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Brief Reports   |    
Smoking Cessation Care Provision and Support Procedures in Australian Community Mental Health Centers
Amy Elizabeth Anderson, B.Psych.; Jenny A. Bowman, M.Psych. (Clin.), Ph.D.; Jenny Knight, M.Med.Sc.; Paula M. Wye, B.Psych., Ph.D.; Margarett Terry, B.A., M.Psych. (Clin.); Sonya Grimshaw, B.Psych.; John H. Wiggers, B.A., Ph.D.
Psychiatric Services 2013; doi: 10.1176/appi.ps.201200213
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Ms. Anderson, Ms. Knight, and Professor Wiggers are affiliated with the School of Medicine and Public Health, and Dr. Bowman, Dr. Wye, and Ms. Grimshaw are with the School of Psychology, University of Newcastle, University Drive, Callaghan, New South Wales 2308, Australia (e-mail: amy.anderson@newcastle.edu.au). Ms. Anderson, Dr. Bowman, Ms. Knight, and Professor Wiggers are also with Hunter Medical Research Institute, New Lambton, New South Wales, Australia. Dr. Wye is also with Hunter New England Population Health, Wallsend, New South Wales. Ms. Terry is with Mental Health Services, Hunter New England Local Health District, Waratah, New South Wales.

Copyright © 2013 by the American Psychiatric Association


Objective  The study assessed the association of supportive clinical systems and procedures with smoking cessation care at community mental health centers.

Methods  Managers (N=84) of community mental health centers in New South Wales, Australia, were asked to complete a survey during 2009 about smoking cessation care.

Results  Of the 79 managers who responded, 56% reported that the centers assessed smoking for over 60% of clients, and 34% reported that more than 60% of clients received minimum acceptable smoking cessation care. They reported the use of guidelines and protocols (34%), the use of forms to record smoking status (65%), and the practice of always enforcing smoking bans (52%). Minimum acceptable smoking cessation care was associated with encouraging nicotine replacement therapy for staff who smoke (odds ratio [OR]=9.42), using forms for recording smoking status (OR=5.80), and always enforcing smoking bans (OR=3.82).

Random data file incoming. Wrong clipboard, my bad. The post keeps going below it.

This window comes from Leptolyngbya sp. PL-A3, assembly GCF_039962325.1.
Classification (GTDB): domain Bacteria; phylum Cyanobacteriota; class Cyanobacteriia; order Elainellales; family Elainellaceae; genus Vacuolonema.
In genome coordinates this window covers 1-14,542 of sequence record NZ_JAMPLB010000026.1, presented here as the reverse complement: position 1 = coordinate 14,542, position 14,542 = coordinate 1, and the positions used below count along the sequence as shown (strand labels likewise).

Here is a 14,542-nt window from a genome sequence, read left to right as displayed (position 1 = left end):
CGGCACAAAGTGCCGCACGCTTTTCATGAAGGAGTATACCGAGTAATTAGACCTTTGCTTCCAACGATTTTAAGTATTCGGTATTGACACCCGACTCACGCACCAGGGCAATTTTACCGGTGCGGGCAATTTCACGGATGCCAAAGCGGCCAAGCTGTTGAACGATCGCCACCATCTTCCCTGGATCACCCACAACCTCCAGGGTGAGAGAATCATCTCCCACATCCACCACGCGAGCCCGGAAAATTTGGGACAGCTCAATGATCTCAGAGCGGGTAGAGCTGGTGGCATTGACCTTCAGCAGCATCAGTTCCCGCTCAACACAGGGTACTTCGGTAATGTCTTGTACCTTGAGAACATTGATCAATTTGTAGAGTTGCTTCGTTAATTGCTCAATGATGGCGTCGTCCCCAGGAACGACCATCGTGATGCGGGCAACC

Conclusions  Smoking cessation care was suboptimal, and additional supportive systems and procedures are required to increase its delivery.

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Table 1Characteristics of community mental health centers and association with minimum acceptable smoking cessation care
Table Footer Note

a Characteristics were reported by managers of community mental health centers.

Table Footer Note

b Pearson’s chi square or univariate logistic regression (df=1).

Table Footer Note

c Variables with p values <.25 in the univariate logistic regression or Pearson's chi square were entered into the multivariate logistic regression model by using a forward stepwise approach.



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